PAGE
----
Health A-Z

Spinal Stenosis

Clinical Definition

Spinal stenosis is a degenerative condition, which occurs due to narrowing of the spinal canal. The facet joint may also become enlarged. The narrowing or compression of the canal causes pressure on the nerve roots and spinal cord. Multiple areas of the spine can be involved including the cervical and lumbar area. Although it can be congenital, spinal stenosis is often due to age related abnormalities, such as a bulging disc or thickening of the ligaments in the back.

In Our Own Words

The column of bones running down the back are called the vertebra. The vertebra are stacked on top of each other, and each one has a hole in the middle of it. That space is known as the spinal canal, and it holds the spinal cord and the nerve roots.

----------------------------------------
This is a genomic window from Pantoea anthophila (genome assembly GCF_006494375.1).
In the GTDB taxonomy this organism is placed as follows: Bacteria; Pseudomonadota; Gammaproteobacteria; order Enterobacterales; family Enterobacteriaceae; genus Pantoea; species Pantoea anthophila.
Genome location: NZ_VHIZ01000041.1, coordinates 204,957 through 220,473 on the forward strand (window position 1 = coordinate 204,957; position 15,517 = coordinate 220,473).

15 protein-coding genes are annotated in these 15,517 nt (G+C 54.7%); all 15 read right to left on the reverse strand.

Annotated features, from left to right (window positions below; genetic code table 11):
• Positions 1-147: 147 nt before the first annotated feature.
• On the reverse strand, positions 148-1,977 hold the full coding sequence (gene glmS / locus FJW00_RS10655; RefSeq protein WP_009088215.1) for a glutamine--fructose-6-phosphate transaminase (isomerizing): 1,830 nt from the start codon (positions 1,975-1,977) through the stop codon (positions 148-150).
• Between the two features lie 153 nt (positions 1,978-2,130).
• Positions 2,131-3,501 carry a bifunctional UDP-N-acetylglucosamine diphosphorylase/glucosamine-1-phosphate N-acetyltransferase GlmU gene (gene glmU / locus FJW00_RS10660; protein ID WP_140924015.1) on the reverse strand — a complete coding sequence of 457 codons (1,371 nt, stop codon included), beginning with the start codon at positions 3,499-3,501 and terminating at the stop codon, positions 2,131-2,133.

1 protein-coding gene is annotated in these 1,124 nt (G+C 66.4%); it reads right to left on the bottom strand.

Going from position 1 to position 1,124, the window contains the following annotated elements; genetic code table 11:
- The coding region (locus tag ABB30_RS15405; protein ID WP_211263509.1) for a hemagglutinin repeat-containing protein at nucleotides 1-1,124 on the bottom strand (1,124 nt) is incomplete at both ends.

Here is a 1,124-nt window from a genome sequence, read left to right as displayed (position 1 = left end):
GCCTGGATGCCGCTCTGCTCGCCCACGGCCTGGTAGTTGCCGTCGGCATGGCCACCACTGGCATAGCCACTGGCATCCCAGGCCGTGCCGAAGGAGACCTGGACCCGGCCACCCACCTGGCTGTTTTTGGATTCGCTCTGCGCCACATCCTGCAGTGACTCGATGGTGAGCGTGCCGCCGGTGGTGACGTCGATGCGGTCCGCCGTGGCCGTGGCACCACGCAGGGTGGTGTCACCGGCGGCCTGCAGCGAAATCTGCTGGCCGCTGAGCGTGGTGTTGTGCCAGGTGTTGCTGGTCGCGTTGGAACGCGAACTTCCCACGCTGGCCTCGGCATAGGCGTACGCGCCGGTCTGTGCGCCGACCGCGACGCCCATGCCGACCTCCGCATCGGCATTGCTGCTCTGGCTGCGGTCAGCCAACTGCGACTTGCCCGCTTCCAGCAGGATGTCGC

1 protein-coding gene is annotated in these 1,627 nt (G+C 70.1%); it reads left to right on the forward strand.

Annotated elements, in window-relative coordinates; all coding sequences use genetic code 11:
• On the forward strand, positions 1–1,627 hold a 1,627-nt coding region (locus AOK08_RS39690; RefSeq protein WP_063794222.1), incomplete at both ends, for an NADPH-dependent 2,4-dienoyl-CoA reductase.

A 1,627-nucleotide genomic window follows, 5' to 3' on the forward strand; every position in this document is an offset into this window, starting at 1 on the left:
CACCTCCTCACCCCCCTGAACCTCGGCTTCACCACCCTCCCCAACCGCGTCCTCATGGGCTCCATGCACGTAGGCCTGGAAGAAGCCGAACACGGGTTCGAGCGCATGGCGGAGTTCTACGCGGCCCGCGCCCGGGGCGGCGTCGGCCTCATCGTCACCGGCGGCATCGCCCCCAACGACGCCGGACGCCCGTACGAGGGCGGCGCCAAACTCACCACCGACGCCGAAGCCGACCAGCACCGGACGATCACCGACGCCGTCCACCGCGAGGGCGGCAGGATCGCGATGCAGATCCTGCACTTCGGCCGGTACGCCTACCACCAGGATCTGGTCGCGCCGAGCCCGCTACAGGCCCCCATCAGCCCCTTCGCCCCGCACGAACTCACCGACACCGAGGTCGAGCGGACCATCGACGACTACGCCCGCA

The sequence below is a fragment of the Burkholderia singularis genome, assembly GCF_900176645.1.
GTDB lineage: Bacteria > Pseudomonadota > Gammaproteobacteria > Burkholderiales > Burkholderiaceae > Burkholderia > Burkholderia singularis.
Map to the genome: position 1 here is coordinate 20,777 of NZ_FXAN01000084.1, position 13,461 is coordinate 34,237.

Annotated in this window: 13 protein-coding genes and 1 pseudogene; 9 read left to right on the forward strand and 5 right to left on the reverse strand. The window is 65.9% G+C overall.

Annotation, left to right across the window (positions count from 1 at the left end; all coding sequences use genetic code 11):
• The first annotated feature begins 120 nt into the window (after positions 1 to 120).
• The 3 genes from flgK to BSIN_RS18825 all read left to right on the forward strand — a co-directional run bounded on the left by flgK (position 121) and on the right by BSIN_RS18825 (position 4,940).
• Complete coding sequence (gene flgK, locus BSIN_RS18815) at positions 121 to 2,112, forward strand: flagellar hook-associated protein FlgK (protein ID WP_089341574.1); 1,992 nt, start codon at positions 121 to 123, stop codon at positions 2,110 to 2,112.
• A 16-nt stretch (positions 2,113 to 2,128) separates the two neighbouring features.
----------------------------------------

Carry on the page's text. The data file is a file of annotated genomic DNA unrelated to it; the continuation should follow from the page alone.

When the spinal canal becomes narrow, the condition is referred to as spinal stenosis. As we age, and sometimes specifically because of aging vertebral discs, the bone that forms the spinal canal can harden and take up more space, leaving a smaller canal. The narrowing of the canal squeezes or puts pressure on the nerves and spinal cord causing symptoms. Spinal stenosis can develop in any area of the spine from the neck to the lower back. Some people are born with a narrow spinal canal, but in most instances, it is due to age related changes.

Symptoms and Side Effects

  • Lower back pain
  • Pain radiating down the legs
  • Numbness, weakness in the legs
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